These will be grouped by several stages such as designconcept, design developed, and technicality of design and Constructionstage. The group of participants in the data collection represented willbe architects and engineers, contractors and sub-contractors, along withclients, owners and operators in the industry. In doing this research, the useof qualitative data is important to identify reasons based on assumptions,observations and experiences that need to be tested, hence data collected mightbe subjective by nature (Naoum, 1998). Moreover, with this research being basedon BIM implementation, future and challenges including cost, quantitative datais also collected in the questionnaire, which is the quantification ofqualitative data.

This gathered data will be reviewed against literature toindicate similarities or contradictions.  Given the various positive outcomes for each stageof the project lifecycle when BIM is implemented, we strongly recommend theimplementation of BIM in all stages of construction projects. The existingtheory has identified various benefits that are produced for inception, brief,design, production, maintenance and decomposition stage of the AEC projects. Weemphasize one most significant benefit for each stage of the project.

In theinception part BIM is used as a conceptual tool.Therefore constructing 3D models and capturing allthe relevant data leads to various positive outcomes in all stages of theproject lifecycle and for all the stakeholders. To achieve the benefits of BIM,a transition, as well as specific technical mind set is obligatory. The absenceof direction for this development and the reduced amount of studies rooted inreality to support firms in their adoption represent a significant drawback andbarrier to the extensive use among the AEC industry. Project managers trainedin BIM should therefore be assigned as project leaders more often, as they arelikely to implement BIM in a project, and build awareness.It is also vital to comprehend how the notificationprocess operates with the model to guarantee that any alterations to the overalldesign have been fully understood, tested and affirmed by other parties to thecontract. One possible answer to this problem is for the project team toacquire a particular single project insurance policy. This could solvecontractual matters between the parties and remove the difficulty in settingthe consultants’ relevant responsibilities.

BIM utilization will probably raisesignificantly due to a push for public projects to use such technologies, whichmay affect the way project teams agree to deal with insurance requirements.In addition to improving technology BIM facilitates more effectivedecision-making in the project design and project production stages. BIM usecuts cost of design and can speed up the market entry, all the while reducingthe ambiguity and integrating multiple disciplines, which includes data, designand documentation. BIM benefits architects as it eliminates manual checkingwork and as it facilitates quick decision-making and execution on variousproject tasks. In the operation stage, the informational output of BIMencompasses parameters of project performance, both on project operations andthe economic aspect of it. These parameters enable informed decision-making andhelp ensure positive outcomes of the project. When utilized effectively BIMcould also lessen the construction time, reduce overhead costs, support digitalproject documentation and even make sure relationships between key stakeholdersare respectable.A detailed plan and well-defined objectives regarding BIM which wouldallow for more effective adoption and implementation should be constructed byproject owners and managers.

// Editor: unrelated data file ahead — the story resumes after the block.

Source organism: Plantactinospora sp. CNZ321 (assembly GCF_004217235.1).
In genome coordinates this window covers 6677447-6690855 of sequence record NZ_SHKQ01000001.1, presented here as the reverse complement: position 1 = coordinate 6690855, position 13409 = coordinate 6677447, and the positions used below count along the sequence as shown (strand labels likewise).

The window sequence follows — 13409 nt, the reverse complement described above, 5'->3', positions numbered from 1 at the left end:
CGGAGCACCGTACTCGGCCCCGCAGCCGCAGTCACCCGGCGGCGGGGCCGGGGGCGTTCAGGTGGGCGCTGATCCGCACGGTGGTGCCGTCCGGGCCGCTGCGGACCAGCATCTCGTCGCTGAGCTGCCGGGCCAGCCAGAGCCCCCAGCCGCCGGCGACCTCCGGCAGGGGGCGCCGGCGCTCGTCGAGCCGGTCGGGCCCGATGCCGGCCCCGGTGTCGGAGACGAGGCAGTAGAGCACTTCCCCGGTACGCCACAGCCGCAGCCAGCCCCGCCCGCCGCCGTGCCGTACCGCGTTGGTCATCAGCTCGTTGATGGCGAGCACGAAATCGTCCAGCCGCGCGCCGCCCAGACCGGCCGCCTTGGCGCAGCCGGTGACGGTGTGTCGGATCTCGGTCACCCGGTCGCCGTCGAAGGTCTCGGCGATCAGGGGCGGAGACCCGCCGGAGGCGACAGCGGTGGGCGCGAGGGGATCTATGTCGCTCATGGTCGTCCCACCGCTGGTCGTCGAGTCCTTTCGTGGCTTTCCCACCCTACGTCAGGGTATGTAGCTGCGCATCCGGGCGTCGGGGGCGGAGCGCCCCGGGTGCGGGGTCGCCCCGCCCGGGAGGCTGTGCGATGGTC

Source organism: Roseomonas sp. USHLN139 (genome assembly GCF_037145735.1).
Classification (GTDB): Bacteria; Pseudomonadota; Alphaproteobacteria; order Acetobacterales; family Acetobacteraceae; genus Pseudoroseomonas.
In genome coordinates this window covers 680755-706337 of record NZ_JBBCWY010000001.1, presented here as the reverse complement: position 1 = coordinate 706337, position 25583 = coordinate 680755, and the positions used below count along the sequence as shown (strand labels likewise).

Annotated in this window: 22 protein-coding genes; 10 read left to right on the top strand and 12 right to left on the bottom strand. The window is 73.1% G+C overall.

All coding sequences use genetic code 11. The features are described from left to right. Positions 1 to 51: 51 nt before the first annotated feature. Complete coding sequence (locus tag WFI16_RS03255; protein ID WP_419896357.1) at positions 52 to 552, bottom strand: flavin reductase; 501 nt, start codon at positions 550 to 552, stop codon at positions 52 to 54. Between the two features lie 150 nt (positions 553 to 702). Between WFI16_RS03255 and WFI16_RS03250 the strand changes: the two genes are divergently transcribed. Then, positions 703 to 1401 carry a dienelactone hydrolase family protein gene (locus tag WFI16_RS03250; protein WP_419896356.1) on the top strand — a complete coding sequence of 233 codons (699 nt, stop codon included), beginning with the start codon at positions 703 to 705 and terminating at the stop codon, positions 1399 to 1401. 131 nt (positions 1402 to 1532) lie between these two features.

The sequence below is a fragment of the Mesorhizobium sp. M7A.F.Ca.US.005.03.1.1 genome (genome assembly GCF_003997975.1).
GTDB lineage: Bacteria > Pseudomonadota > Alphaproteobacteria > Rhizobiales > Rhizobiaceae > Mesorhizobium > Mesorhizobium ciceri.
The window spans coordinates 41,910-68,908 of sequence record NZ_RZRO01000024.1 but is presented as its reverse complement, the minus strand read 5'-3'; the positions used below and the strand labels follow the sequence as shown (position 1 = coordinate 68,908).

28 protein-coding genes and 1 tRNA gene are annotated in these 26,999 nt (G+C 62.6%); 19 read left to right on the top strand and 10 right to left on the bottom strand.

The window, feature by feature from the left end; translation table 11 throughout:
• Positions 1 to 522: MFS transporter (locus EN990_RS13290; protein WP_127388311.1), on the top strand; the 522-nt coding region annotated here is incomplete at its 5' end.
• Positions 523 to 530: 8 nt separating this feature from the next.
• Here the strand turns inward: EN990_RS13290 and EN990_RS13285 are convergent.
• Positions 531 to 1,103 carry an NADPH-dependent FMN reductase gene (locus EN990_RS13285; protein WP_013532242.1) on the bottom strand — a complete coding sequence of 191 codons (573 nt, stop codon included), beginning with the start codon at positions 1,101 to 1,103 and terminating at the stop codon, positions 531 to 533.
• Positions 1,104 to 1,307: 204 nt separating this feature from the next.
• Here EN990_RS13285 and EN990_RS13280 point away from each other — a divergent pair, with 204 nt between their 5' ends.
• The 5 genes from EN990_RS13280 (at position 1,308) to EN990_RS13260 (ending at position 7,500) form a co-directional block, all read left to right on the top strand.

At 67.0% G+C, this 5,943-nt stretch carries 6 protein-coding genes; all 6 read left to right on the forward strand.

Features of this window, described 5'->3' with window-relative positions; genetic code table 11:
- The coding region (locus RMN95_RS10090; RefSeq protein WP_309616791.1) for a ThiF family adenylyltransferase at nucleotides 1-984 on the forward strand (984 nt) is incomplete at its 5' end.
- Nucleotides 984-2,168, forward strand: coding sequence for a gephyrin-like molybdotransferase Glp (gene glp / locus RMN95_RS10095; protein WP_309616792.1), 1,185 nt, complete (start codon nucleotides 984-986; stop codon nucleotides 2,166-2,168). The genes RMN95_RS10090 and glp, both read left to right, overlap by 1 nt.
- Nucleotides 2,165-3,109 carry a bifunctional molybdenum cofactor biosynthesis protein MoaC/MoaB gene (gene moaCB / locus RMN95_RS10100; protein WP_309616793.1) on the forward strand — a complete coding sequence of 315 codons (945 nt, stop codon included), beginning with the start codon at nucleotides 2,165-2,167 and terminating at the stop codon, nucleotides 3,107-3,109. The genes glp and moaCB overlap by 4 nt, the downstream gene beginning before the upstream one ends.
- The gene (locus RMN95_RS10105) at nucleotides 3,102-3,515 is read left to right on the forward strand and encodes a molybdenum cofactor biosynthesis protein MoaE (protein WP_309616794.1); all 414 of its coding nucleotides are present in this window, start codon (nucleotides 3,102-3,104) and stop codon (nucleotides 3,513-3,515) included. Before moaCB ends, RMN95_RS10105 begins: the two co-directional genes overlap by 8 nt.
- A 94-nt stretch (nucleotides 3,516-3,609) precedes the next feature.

The currentresearch identifies relevant factors and outcomes of BIM, and sets up aframework for a future study. The critical review of BIM benefits contributesto the existing body of literature on AEC and BIM. Based on the review offactors a conceptual model testing the relationship between various BIMoutcomes, and factors impacting implementation should be constructed andempirically tested.

These types of qualitative studies would help fill the gapas the prevalent research in BIM is mostly of qualitative nature  Challenges to the implementation ofvisualization technology in Jamaica and the CaribbeanThe challenges to the implementation of visualizationtechnology in Jamaica and the Caribbean Construction industry varies. The stemfrom the lack of appreciation by the senior managers, many companies and entitymay not take up on the implementation of visualization technologies. Thechallenges or barriers noticed in the literatures are the adversarialrelationships in the execution and procurement processes as the client could beinvolved from the start to finish using the collaborative approach as discussedin case study. Lack of knowledge and shortages in ICT Skills is a barrier andthis is the main reason why the traditional techniques and tools using 2Ddrawings is still being used by the industry, this can be easily curtailed. Inthe construction industry 3D skill is short and limited and it does not have tobe, technology can be self-taught and it is effective in the long term runningof a company.